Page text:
In the backdrop of tardy judicial recovery mechanism relating to bad loans in India, the Government of India (GOI) initiated corrective measures by endeavouring to change the existing legal provisions to circumvent such menace. Amongst the various corrective measures, the GOI introduced the Enforcement of Security Interest and Recovery of Debt Laws and Miscellaneous Provisions (Amendment) Bill, 2016 (Bill) on 9 May 2016 before the Parliament (Lok Sabha). The Bill, as it then was, sought to amend four existing legislations, namely, The Securitisation and Reconstruction of Financial Assets and Enforcement of Security Interest Act, 2002 (SARFAESI), The Recovery of Debts due to Banks and Financial Institutions Act, 1993, The Indian Stamp Act, 1899 and The Depositories Act, 1996.
One of the key amendments proposed by the Bill was to Section 17 of the SARFAESI, which deals with the “right to appeal”. This article attempts to examine if the said amendment has practically been able to deal with the mischief of non-exclusivity of Debt Recovery Tribunal in adjudicating claims of a tenant on a secured asset, as addressed below.
Clause 14 of the Bill had proposed the following amendments to Section 17 of the SARFAESI:
“In the principal Act, in section 17, -
(i) for the marginal heading “Right to appeal”, the words “Application against measures to recover secured debts” shall be substituted;
(ii) after sub-section (1), the following sub-sections shall be inserted, namely: -
“1A) An application under sub-section (1) shall be filed before the Debts Recovery Tribunal within the local limits of whose jurisdiction –
(a) the cause of action, wholly or in part, arises; or
(b) where the secured asset is located.
(1B) Where any person, in an application under sub-section (1) claims any tenancy or any other right upon the property over which the security interest has been created for the secured debt, the Debts Recovery Tribunal shall have the jurisdiction to examine such claims and pass such orders as it deems appropriate,”;
(iii) after sub-section (3), the following proviso shall be inserted, namely: -
“Provided that if the Debts Recovery Tribunal is of the opinion that an applicant other than the borrower is entitled to restoration of possession of secured assets or management of the business of the borrower, the Debt Recovery Tribunal shall restore the possession of assets or management to such person”.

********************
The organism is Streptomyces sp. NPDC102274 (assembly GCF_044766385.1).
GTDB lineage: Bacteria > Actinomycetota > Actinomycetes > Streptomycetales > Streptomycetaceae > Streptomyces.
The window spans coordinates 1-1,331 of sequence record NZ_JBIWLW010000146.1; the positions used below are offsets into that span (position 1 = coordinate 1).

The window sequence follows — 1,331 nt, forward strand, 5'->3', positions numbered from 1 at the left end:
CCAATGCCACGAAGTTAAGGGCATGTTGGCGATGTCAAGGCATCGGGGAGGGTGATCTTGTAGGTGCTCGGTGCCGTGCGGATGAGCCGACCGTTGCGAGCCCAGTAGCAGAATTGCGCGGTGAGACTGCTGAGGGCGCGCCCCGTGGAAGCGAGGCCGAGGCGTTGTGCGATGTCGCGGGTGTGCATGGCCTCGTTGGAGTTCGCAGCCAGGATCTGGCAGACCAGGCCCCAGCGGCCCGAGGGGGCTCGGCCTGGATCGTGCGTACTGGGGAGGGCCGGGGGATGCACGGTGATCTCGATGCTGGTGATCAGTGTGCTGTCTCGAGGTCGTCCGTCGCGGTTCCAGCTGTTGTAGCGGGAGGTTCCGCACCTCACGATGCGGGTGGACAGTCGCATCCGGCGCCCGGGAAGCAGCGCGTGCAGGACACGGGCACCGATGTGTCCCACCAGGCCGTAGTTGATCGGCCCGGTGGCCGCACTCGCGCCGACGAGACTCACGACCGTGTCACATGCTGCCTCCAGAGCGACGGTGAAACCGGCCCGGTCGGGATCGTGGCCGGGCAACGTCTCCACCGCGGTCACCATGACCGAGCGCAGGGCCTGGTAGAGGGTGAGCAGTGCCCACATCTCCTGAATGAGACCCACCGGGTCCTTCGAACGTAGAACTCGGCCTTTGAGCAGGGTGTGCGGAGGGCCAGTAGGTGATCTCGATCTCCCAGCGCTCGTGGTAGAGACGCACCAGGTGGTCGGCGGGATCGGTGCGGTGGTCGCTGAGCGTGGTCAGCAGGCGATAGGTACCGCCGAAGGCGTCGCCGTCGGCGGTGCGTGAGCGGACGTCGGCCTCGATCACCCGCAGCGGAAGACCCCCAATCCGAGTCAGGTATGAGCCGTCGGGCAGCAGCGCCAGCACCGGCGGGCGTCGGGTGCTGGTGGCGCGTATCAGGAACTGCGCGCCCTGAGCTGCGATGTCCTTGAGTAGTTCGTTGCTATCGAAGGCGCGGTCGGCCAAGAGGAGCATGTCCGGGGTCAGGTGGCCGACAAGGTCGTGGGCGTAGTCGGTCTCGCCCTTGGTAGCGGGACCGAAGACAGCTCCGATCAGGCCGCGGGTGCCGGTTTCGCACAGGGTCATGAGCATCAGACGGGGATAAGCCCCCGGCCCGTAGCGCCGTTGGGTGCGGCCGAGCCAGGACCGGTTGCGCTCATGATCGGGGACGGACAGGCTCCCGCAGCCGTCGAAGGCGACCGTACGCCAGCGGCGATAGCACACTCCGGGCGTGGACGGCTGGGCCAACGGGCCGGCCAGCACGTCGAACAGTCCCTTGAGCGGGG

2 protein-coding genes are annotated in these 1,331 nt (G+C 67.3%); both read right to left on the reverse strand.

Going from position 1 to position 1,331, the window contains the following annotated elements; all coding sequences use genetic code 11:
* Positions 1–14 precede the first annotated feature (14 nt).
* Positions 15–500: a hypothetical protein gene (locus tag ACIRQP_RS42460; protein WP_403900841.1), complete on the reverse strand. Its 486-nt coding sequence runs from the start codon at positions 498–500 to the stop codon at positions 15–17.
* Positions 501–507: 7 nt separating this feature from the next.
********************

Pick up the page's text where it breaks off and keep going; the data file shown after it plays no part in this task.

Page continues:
It is noteworthy that, for the first time, the rights of a tenant on a secured asset upon any action being taken by a secured creditor on the said secured asset have been addressed in the Bill in relation to Section 17 of the SARFAESI. A possible reason for this inclusion could be as this vacuum in law was also observed by the Supreme Court of India (Supreme Court) in a recent case of Harshad Govardhan Sondagar vs International Assets Reconstruction Company Limited and Others [2014 6 SCC 1] (Harshad Govardhan case). In this case, the Supreme Court, inter alia, while noting the lacunae in Section 17 of the SARFAESI, held that:
- A tenant could not approach the Debt Recovery Tribunal to assert its lawful possession under a valid lease over a secured asset if an action is taken by a secured creditor to dispossess it from the said secured asset upon any default by a borrower (being the mortgagor and lessor). This was because the Debt Recovery Tribunal, even if it desired to, had no power to restore back the possession of a secured asset to a tenant under (the then) Section 17 (3) of the SARFAESI.
- If a tenant, upon receiving a notice of possession from secured creditor under Rule 8 of the Security Interest (Enforcement) Rules, 2002, resists any attempt of taking possession of a secured asset (on which it is residing as a tenant), then the secured creditor cannot evict such a tenant by force. The secured creditor is mandatorily required to file an application under Section 14 of the SARFAESI before the concerned magistrate. When the said application is filed, the concerned magistrate, inter alia, is necessarily required to consider the following criteria’s:
- Whether the lease deed was executed before mortgage;
- Whether the lease deed was executed after the mortgage but before receipt of the Section 13(2) of the SARFAESI notice by the mortgagor/owner.
- If the lease deed was executed in terms of (ii), above, whether the same fulfilled all the requirement of the Section 65A of the Transfer of Property Act, 1882.